CHARLOTTE COUNTY OSTOMY SUPPORT GROUP
A 501(C) (3)nonprofit organization (Tax deductible donations)
President: Jerry Downs 629-7568……… Email: firstname.lastname@example.org
Vice President: Bonnie Coker: 423:8542 … Directors
Secretary: Lovelle Meester: 637-8167 Lorelie Godbout603-474 9063
Treasurer: Karen Chalfant: 623-0088 Joan Huber……941-575-8708
Newsletter : Gloria Patmore RNET (Retired) & Karen Chalfant
Programs and Education: Jerry Downs, Penny Maki RNET,CWS 205-2620
Gloria Patmore RNET (retired) Nancy Frank RN,BSN,CWOCN: 629-5118
Jill Lindsay RN,BSN,CWOCN 629-1181
Visitation: Penny Maki RNET CWS, Nancy Frank RN,BSN,CWOCN
Library: Karen Chalfant
Products: Bonnie Coker
John P. Rioux MD, F.A.C.S. Penny Maki RNET,CWS, Jill Lindsay,RN,BSN,CWOCN
Nancy Frank RN,BSN,CWOCN
Next Meeting: September 13, 2016 2PM
South Port Square Gables East 2nd floor alcove
23023 Westchester Blvd, Port Charlotte
Program: Not yet firmed up.
Summer CCOSG Newsletter
I haven’t written a newsletter for you since we finished our season, and thought you might appreciate hearing about the May meeting, and some of the thoughts that I, a longtime volunteer for the Charlotte County Ostomy Support Group, would like to share with you. We had only 15 of us at this meeting.
Beth Peter was our speaker. She is the company rep for “Safe and Simple”, an ostomy company manufacturer. She brought samples of their products along with information on how to properly use them. Skin Barrier Arc can be used under your faceplate to provide a secure platform for your pouch, protecting the skin from trauma caused by repeated removal of tapes and adhesives. You can apply your wafer or tapes directly over the skin barrier arcs. Instructions for application is supplied with the product. They can also be used over the appliance to give you a waterproof seal around the wafer to secure the edges from lifting up, creasing, or loosening. Picture frame around the wafer using 1-3 arcs. Skin barrier arcs provide an excellent skin friendly alternative to waterproof tapes to give you a waterproof seal around the wafer when bathing or showering.
They also manufacture wipes that are larger, have no alcohol, and don’t sting on abraded or sore skin. They are cost effective being priced lower than the competition.
They also produce a lubricating deodorant.
The company is still small with 13 employees. The products have been introduced to the wound care professionals and have been well accepted. They will be expanding with more pouches, but are still limited to one piece pouches only, at this time.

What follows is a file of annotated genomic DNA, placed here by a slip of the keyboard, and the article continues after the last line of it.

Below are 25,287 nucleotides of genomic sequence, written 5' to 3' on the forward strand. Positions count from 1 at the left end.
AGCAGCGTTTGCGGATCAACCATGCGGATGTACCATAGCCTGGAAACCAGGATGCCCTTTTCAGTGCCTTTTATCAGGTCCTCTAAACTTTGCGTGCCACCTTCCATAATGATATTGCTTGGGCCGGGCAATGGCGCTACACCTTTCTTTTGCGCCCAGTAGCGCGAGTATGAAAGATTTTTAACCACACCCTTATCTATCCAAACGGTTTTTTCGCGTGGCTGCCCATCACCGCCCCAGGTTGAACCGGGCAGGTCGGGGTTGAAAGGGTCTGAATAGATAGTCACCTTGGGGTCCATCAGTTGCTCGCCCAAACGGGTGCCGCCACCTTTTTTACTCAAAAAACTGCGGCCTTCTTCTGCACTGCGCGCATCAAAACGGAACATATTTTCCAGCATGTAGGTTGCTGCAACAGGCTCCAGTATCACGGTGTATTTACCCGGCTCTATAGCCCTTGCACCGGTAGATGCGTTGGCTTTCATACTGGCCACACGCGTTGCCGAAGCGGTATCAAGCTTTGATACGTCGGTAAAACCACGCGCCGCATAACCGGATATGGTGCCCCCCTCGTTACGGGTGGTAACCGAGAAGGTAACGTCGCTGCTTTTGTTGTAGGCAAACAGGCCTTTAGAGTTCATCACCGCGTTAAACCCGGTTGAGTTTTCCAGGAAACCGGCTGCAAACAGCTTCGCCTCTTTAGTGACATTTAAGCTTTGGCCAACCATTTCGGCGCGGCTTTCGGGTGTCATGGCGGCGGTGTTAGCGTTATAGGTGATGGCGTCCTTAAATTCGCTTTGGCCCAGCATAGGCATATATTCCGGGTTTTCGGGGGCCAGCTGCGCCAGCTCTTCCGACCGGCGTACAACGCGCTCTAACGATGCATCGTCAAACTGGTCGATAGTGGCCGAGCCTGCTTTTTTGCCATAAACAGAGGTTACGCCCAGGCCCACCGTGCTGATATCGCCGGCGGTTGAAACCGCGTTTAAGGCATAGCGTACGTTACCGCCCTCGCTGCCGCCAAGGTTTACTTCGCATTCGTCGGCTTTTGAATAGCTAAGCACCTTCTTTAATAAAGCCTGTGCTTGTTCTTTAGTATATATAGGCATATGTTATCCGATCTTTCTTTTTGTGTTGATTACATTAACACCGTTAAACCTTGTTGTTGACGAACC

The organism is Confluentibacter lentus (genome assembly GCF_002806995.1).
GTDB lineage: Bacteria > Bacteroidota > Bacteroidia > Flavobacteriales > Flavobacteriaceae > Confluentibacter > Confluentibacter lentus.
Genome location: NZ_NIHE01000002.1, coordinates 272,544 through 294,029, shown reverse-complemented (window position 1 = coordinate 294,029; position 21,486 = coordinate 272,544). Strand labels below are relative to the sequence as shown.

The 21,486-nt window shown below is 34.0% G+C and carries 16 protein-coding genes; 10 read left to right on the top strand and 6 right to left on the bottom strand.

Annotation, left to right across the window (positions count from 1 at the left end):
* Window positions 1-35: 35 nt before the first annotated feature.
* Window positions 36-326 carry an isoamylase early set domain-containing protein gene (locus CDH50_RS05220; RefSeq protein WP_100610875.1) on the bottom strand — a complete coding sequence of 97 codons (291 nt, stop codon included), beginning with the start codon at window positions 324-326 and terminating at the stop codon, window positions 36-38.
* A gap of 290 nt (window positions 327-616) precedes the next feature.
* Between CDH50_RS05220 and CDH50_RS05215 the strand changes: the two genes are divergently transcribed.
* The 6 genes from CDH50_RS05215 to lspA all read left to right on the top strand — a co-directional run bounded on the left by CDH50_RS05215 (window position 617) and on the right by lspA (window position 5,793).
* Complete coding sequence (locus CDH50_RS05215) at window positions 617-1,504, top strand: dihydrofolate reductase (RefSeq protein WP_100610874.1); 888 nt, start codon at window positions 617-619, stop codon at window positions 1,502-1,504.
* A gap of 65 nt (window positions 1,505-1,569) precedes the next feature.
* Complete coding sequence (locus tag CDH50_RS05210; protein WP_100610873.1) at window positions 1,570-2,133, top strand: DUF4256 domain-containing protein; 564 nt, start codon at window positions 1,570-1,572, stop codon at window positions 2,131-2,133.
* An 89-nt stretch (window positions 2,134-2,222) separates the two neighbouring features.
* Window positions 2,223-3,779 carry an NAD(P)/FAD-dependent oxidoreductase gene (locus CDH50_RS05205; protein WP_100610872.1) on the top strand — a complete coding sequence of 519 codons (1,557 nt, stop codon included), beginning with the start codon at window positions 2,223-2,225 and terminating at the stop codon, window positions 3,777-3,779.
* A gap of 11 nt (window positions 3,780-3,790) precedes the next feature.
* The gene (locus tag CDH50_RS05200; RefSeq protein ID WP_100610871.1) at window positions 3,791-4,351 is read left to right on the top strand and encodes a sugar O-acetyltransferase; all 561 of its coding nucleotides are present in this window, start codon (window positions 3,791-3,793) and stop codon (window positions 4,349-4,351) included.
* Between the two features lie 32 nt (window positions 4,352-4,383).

Beth was comfortable at our meeting and even bought raffle tickets, and won the Publix gift certificate for $25. Since she doesn’t live locally it was a meant to be win since there are Publix stores where she does live.
Other winners of the raffle were Nancy Frank for $20 from Long Horn Steak House, Lynn Fortier for $20 from Red Lobster, and Gloria Patmore for 2 Subway sandwiches.
We also held elections and all your officers were reelected for another term.
This past week has been unusual weather. I don’t remember any week in the 32 summers that I have lived here, that we have had rainy days with rain showers throughout the day. An afternoon shower is common, but not a whole day of rain. We have had almost 10 inches of rain so far this month at the time of my writing (June 11th). For those of you now up north, be glad you are there.
I started thinking about the many wonderful members we have had in our group over the last 32 years. A real standout was Nellie Hepper who lived to 102 years of age. On her 100th birthday we surprised her with a birthday party on our meeting day. I quote from the article I wrote about her that was published in our Ostomy Quarterly, (now the “Phoenix”.)” This very special lady with the quick wit and ready smile is not only self-sufficient, but also cares for a severely retarded son, shops and cooks for her husband of over 70 years, and cares for her own colostomy which she had had for over ten years” at the time the article was written. When I told the group that Nellie did her own care she responded, “Doesn’t everybody? Sometimes it isn’t always a good job”. Her son was unable to even feed himself. He required complete care that Nellie and her younger husband (He was only 95 at the time.) provided. This included bathing and keeping him clean and free of bed sores. Her thoughts and love was always there for him. Her doctor (Dr Collado) made house calls and told me that the presence of the Lord was unmistakable when you entered their home. Dr Collado’s wife, Lola, even went into the home to clean for them. Nellie did well until her son passed away, and she herself then gave up at the age of 102. Having someone other than herself to care for was the unmistakable reason she survived so long. What also made a difference was she needed to stay active while giving him his care. LOVE! I can think of many other instances where love has given individuals the ability to survive!